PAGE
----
April 8, 2012
April 8: Rainy Sunday in September by Alice B. Couch

Rainy Sunday in September

It’s raining again,
but I don’t mind.
I remember the lazy
September Sundays
we spent at home.

You sat by the window,
laughing at the rain
while you painted
your toenails
Watermelon Pink.

I found two bottles
in my medicine chest
after you walked
out the door.

My friends say
I should throw them away,
but they don’t understand
why I kept them
all these years.

When I walk to the kitchen
for a drink,
I still feel the weight
of your hands
on my shoulders.
Hear you padding
along behind me
on your heels,
because the polish
isn’t dry yet.

The September rain
keeps it tacky.
It’s raining again,
but it doesn’t matter.
I’m not going anywhere.
Everywhere I’d go,
your memories would follow!

—Alice B. Couch (Hamilton County)

Alice B. Couch, a youngster of 84 years, is a retired nurse’s aide. She resides in Noblesville with her two dogs Robert Burns and Squeakie, along with her three-legged cat Wayne. As an author, poet and artist she brings her unique talents into play as shown in her first book Alice’s ABC’s and her collaboration with daughter, Mary, in their book Two Views. A student of yoga and Buddhism, Alice has a gift for blending the rational approach of the Western mind with the deep spiritual wisdom of the east in her writings.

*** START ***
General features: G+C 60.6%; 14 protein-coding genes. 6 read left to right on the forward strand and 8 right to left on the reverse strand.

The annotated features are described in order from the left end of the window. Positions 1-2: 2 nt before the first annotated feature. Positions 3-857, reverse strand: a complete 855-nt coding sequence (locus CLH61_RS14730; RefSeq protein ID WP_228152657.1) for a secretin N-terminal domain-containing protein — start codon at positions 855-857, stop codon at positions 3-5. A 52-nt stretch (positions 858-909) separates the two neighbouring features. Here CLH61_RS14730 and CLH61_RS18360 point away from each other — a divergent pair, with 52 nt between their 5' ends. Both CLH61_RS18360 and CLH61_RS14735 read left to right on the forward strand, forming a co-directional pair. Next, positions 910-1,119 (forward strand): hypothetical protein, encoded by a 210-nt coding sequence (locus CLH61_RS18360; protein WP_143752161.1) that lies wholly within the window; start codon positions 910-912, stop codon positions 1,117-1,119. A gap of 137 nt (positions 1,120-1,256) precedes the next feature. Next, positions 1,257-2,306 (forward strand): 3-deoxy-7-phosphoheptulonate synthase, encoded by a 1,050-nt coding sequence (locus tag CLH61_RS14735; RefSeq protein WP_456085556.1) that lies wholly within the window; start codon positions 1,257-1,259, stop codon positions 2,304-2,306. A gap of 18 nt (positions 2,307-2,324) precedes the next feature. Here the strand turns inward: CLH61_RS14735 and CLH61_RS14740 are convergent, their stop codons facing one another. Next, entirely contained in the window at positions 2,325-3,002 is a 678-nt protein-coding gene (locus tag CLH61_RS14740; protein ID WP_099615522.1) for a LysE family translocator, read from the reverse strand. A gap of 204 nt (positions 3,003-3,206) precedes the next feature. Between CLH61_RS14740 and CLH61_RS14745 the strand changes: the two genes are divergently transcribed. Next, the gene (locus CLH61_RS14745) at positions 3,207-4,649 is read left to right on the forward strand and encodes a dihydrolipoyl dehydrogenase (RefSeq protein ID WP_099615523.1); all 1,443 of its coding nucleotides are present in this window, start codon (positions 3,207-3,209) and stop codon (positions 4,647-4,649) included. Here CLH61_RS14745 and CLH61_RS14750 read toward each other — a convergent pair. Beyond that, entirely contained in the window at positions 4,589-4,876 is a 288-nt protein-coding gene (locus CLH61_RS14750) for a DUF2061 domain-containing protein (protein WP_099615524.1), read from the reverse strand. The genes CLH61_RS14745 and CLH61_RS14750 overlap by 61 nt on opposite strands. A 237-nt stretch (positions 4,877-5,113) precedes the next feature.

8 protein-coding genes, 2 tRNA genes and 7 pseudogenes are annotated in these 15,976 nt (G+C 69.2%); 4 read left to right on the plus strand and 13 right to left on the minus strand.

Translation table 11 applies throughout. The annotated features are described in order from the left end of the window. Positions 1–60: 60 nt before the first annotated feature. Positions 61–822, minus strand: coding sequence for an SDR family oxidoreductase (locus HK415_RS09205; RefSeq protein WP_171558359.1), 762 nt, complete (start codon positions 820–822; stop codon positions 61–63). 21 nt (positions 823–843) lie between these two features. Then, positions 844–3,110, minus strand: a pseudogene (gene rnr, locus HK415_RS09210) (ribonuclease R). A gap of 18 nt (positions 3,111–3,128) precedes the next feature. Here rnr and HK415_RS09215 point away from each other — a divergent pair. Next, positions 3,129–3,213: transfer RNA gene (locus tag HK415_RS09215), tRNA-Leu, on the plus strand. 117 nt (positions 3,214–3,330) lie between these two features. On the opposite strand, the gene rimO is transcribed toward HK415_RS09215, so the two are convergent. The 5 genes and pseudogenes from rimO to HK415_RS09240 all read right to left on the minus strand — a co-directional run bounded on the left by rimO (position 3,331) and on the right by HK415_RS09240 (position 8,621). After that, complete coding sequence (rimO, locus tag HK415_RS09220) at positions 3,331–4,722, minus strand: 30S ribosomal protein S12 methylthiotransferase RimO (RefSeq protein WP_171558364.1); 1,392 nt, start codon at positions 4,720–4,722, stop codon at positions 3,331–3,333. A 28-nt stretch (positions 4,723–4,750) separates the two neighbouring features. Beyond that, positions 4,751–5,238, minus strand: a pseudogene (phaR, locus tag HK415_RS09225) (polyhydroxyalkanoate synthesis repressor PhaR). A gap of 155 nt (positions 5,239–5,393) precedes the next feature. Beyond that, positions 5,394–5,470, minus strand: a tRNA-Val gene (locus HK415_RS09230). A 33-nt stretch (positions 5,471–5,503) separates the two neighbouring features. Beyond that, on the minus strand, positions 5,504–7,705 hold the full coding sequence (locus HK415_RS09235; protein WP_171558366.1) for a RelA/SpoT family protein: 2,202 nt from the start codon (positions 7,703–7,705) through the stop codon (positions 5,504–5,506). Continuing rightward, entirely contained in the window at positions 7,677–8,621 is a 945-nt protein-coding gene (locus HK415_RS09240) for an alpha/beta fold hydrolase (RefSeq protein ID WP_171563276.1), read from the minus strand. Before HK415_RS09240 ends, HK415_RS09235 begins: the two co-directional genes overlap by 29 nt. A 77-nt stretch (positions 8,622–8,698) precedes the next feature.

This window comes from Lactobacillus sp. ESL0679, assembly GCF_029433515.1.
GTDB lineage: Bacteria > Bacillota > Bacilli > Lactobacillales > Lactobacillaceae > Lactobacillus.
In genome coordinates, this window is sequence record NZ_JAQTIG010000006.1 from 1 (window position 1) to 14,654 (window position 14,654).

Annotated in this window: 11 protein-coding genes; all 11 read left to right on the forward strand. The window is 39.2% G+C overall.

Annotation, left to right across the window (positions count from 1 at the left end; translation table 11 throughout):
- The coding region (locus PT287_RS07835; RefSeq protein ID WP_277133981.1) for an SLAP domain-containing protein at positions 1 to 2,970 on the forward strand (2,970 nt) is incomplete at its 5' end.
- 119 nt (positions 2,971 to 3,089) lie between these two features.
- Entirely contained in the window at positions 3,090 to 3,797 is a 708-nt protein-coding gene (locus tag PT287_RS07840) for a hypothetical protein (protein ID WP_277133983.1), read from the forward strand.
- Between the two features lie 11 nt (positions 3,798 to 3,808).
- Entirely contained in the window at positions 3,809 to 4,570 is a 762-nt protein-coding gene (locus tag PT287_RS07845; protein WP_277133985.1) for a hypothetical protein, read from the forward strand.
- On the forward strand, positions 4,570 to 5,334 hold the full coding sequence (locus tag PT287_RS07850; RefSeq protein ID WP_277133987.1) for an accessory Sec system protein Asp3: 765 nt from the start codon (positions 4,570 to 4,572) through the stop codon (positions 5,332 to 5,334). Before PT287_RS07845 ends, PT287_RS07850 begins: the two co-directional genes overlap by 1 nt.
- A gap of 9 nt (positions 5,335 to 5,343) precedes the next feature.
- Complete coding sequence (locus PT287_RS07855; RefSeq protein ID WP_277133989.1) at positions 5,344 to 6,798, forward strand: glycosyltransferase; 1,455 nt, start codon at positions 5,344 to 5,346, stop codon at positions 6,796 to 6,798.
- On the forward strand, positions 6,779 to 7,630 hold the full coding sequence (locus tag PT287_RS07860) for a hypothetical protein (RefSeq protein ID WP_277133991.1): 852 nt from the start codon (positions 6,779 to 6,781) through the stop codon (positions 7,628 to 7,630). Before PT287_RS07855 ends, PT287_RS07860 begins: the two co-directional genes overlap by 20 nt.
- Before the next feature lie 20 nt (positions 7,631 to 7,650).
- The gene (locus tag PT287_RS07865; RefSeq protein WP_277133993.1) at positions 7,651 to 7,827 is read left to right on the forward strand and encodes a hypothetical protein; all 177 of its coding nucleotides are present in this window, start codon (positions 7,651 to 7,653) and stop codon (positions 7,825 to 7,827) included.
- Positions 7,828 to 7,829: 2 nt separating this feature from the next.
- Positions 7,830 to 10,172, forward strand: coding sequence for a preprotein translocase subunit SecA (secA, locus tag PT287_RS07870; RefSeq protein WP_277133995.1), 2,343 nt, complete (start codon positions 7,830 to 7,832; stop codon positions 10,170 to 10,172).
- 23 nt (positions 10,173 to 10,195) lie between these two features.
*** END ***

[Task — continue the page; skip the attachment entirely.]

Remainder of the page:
Posted In: Miscellaneous

3 responses to “April 8: Rainy Sunday in September by Alice B. Couch”

  1. Dave Stocking says:

    Alice B. Couch has the ability to transport the reader into the past while clinging to the present. She has a way of staying in control while offering images to guide the reader along pathways to understanding. Her subjects are often deliberately common, but embedded in them is always a compelling whisper of hidden secrets. She is a superior poet in part because, in her quest for truth and beauty, she is not afraid, and she listens to her heart. Alice is a local treasure here in Noblesville, and I am blessed to know her and her poetry.

  2. Alexandra Moss-Zannis says:

    It’s a lovely, sentimental poem. Enyoyed it very much.

  3. Larry Megazzi says:

    Good Poem – thanks for the memory

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